Canadians had money to invest and embraced multiple options
Canadians had some unique wealth management to do in 2021, as asset prices gained while opportunities to spend remained constrained by the pandemic.
For many, investing was their choice, perhaps trying some new products and strategies.
Exchange-traded funds (ETFs) continued to grow in popularity and achieved record inflows of an eyewatering $53 billion – including more than $4 billion in December alone – up 27% from 2020.
The latest Canadian EFT Flows report from National Bank shows that ETF investors had more choice in 2021 with more than 1,100 products thanks to a record 202 new product launches. There were 40 ETF providers.
High level of inflows combined with steadily rising markets pushed Canadian ETF assets across the $300 billion milestone, ending the year at $323 billion. While trading volume was slightly down on the frenzy of 2020, volatility was relatively low and 2021 was the second highest year in terms of dollar turnover for ETFs in Canada.
Equity ETFs led the inflows, taking 58% of the total.
New asset class
There was also a new asset class, crypto assets as an ETF, with Canada becoming a world leader as the first in the world to launch a physical crypto ETF.
Investors bought into the space, literally, with 11 months of inflows since the first of 30 products launched in February, totalling almost $6 billion.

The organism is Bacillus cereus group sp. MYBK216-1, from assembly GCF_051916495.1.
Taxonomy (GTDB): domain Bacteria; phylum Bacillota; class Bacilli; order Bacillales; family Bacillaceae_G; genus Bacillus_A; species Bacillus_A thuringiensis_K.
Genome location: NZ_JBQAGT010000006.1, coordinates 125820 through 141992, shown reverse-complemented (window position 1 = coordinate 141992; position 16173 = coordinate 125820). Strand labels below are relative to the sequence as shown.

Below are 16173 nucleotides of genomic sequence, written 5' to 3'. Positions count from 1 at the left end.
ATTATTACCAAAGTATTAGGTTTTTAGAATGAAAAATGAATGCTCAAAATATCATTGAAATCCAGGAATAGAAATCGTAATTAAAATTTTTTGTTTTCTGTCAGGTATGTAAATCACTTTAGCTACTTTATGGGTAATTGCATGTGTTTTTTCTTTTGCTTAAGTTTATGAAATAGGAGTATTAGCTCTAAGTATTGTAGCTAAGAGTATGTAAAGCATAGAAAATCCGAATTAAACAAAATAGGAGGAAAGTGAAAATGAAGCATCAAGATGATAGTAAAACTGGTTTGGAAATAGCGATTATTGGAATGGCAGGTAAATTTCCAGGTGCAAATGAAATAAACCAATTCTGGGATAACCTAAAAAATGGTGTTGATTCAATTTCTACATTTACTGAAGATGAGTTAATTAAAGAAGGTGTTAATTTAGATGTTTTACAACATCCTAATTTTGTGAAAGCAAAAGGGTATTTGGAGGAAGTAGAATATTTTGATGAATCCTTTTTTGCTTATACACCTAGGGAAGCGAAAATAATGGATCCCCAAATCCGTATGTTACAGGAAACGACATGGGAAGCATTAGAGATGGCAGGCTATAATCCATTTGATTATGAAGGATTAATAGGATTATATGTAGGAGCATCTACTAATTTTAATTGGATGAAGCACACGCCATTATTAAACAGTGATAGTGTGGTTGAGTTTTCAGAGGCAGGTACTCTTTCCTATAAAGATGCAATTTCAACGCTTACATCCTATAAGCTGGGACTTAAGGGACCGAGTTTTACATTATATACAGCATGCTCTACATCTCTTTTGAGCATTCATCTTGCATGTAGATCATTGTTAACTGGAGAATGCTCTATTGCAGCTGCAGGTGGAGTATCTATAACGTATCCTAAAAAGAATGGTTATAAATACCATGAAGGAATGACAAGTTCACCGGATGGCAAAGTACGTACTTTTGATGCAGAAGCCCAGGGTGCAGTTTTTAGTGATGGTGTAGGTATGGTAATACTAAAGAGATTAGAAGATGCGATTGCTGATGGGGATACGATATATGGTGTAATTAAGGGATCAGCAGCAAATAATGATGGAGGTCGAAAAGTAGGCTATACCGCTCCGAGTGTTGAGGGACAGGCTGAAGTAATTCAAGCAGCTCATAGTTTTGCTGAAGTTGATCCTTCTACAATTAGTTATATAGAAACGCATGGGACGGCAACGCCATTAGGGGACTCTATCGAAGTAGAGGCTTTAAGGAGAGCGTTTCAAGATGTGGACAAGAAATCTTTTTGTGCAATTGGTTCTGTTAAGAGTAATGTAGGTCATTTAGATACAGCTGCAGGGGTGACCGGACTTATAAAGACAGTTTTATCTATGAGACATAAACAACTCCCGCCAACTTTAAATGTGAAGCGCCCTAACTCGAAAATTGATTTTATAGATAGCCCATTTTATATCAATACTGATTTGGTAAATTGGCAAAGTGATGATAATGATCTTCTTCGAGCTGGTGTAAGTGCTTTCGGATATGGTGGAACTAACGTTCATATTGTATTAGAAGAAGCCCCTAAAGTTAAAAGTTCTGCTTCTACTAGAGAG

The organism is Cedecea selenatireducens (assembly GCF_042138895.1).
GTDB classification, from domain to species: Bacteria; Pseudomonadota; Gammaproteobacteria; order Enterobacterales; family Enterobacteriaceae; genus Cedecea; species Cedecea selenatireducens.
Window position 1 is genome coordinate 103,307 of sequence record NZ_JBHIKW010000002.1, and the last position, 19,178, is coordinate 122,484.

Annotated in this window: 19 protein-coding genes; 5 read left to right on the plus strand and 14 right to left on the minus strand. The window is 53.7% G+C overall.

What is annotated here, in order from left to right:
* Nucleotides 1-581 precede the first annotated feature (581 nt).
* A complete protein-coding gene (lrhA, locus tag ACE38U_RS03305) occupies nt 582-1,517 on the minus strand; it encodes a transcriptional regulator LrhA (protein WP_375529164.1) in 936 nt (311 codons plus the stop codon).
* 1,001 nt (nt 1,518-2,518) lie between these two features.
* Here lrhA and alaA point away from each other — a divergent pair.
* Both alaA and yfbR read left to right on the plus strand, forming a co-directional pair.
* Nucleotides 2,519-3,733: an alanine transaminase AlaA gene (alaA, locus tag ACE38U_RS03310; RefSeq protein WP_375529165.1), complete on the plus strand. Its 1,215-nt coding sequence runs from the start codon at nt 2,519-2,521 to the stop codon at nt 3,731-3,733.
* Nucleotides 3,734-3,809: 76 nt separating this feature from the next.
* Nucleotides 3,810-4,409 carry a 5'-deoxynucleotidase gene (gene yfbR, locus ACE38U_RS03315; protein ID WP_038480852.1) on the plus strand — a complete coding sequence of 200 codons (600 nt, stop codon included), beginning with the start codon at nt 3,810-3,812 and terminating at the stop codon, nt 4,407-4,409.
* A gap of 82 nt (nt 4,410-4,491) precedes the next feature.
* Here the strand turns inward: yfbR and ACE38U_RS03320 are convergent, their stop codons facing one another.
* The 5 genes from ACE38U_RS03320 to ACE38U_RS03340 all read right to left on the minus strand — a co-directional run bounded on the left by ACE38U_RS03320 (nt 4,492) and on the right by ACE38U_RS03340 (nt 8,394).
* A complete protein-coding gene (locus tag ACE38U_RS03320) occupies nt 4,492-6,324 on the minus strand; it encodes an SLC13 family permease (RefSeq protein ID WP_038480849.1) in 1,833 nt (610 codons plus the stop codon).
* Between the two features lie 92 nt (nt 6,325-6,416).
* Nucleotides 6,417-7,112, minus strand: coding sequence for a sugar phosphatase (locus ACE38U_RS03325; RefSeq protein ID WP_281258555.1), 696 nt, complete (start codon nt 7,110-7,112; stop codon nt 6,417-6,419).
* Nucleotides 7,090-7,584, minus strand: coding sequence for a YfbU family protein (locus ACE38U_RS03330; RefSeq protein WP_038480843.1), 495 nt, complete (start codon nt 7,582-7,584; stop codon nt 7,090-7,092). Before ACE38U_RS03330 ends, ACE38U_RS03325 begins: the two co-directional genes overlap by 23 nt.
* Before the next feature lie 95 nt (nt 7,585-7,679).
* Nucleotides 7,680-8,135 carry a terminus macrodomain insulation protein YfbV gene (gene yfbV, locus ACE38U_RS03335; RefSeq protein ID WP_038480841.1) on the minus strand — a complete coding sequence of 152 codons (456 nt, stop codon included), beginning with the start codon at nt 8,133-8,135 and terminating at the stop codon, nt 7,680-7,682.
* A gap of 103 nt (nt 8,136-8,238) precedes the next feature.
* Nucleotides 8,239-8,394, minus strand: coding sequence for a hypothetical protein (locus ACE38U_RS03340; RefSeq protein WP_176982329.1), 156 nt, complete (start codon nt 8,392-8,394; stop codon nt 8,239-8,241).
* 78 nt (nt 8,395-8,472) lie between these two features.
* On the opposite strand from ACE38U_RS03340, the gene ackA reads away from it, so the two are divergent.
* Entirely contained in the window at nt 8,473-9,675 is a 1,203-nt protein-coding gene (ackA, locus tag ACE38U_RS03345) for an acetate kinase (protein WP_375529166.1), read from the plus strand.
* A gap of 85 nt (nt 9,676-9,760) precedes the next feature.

Fixed income flows declined from the previous year while multi-asset ETFs posted a record-breaking year; asset allocation ETFs never suffered a single month of net outflow since 2018.
Passive, ultra-low-cost ETFs were generally favoured.
“Despite the shocks and surprises of 2021, low cost, market-cap weighted ETFs for broad exposure still dominate the leaderboard. Altogether, the cap-weighted category amassed $15 billion, or 60% of total equity net flows. Sector, Thematic and Dividend/Income categories occupied the remaining top inflow slots,” the report says.
Despite the surge in ETF inflows, other asset classes also gained in 2021.
Mutual funds reversed a multi-year trend where ETFs had been outselling mutuals since 2018; last year (to November) they posted record-breaking sales of $112 billion.
“We observed large waves of mutual fund contributions, particularly during the tax loss harvesting, RRSP and TFSA contribution seasons, and whenever an opportunity presented itself during market drawdowns,” the National Bank report explains.
Cash savings deposits were also elevated last year.